Bill Clinton Offers Support To Obama

Former president Bill Clinton appears at the 36th Annual AFI Life Achievement Award tribute to Warren Beatty held at the Kodak Theater on June 12, 2008 Paul Drinkwater/AP Images

Former President Clinton said through a spokesman Tuesday that he is committed to helping Barack Obama become president, his first comments in support of his wife's former rival since their primary ended three weeks ago.

Relations between the last Democratic president and the candidate who wants to be the next one are still frosty - they still haven't spoken in the aftermath of the heated campaign. But Bill Clinton extended an offer to help in a one-sentence statement from spokesman Matt McKenna.

"President Clinton is obviously committed to doing whatever he can and is asked to do to ensure Senator Obama is the next president of the United States," McKenna said.

It's not clear what Obama might ask him to do. The campaign wasn't specific when asked.

"A unified Democratic Party is going to be a powerful force for change this year and we're confident President Clinton will play a big role in that," said Obama spokesman Bill Burton.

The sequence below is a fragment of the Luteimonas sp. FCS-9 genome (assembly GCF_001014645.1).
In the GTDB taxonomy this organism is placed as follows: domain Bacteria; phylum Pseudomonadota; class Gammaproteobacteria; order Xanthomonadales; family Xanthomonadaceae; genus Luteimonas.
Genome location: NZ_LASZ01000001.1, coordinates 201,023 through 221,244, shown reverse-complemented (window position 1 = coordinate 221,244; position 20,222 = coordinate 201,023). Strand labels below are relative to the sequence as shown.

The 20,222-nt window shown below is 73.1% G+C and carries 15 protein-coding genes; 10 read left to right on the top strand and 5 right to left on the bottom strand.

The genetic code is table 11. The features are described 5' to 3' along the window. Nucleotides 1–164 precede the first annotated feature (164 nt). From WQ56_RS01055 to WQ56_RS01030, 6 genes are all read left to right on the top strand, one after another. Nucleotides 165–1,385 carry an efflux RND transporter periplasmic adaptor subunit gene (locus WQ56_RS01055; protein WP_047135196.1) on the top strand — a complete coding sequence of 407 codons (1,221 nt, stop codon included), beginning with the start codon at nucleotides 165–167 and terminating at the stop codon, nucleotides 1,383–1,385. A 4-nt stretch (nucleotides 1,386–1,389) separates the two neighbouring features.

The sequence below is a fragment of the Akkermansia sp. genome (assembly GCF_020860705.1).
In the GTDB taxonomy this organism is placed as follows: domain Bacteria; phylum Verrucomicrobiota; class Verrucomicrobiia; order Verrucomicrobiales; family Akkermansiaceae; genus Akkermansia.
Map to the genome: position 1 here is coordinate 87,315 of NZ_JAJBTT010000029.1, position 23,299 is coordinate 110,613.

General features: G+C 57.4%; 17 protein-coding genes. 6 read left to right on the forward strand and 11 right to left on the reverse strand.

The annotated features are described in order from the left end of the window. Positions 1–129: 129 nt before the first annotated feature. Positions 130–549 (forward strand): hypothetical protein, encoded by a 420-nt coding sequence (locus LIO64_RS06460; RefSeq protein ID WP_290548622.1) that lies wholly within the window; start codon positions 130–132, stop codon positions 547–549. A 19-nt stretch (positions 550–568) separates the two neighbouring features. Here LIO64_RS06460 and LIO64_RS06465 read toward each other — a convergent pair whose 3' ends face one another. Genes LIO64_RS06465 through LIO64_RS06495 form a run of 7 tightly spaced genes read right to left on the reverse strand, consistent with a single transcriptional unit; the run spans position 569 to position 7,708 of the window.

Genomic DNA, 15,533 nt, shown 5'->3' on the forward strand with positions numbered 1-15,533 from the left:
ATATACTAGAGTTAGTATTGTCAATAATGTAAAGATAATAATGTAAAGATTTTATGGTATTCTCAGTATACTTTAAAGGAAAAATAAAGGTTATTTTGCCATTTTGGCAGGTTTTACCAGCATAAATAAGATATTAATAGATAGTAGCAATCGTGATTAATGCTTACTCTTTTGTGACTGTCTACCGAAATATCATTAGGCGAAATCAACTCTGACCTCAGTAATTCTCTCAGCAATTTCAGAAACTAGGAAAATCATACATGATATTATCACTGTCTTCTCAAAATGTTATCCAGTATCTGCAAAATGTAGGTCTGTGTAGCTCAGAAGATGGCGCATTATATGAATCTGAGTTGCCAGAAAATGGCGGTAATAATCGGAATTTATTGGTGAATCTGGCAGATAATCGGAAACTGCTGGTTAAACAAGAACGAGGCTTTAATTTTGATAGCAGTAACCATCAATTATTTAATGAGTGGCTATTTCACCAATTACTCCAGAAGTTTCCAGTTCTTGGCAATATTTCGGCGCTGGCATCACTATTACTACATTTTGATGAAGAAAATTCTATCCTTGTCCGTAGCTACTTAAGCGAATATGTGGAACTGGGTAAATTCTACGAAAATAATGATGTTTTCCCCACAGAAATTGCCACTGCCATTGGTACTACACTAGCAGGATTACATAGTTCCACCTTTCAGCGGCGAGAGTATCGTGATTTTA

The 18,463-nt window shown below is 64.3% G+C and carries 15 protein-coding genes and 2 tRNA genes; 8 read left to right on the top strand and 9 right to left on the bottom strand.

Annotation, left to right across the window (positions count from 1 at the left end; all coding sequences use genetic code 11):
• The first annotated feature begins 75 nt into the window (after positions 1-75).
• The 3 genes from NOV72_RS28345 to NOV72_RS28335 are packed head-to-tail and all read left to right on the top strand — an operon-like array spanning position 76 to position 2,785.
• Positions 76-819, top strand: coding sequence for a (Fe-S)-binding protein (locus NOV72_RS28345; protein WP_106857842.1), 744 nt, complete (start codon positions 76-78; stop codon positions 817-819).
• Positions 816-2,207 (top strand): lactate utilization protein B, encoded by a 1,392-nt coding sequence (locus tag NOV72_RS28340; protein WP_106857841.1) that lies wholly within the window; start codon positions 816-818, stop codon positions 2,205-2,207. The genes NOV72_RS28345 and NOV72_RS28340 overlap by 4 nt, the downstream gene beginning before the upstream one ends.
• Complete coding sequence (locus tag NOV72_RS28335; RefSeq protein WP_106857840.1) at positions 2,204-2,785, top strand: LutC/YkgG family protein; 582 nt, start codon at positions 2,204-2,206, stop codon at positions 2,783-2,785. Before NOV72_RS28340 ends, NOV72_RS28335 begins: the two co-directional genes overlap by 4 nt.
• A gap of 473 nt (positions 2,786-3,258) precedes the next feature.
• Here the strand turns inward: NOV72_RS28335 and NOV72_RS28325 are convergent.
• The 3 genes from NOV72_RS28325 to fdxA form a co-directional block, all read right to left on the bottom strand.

Bill Clinton will not be attending the unity rally Friday between the two former rivals Friday in New Hampshire. McKenna said the former president is in Europe this week to celebrate Nelson Mandela's 90th birthday, give speeches and work for the William J. Clinton Foundation.

Obama and Hillary Rodham Clinton spoke Sunday and talked about Obama connecting with the former president sometime in the future, Burton said.

Bill Clinton was an outspoken critic of Obama during the primary race. He said Obama's candidacy was a "fairy tale" and raised questions about whether the first-term Illinois senator had the experience to lead the country. During one debate Obama snapped at Hillary Clinton, "I can't tell who I'm running against sometimes."
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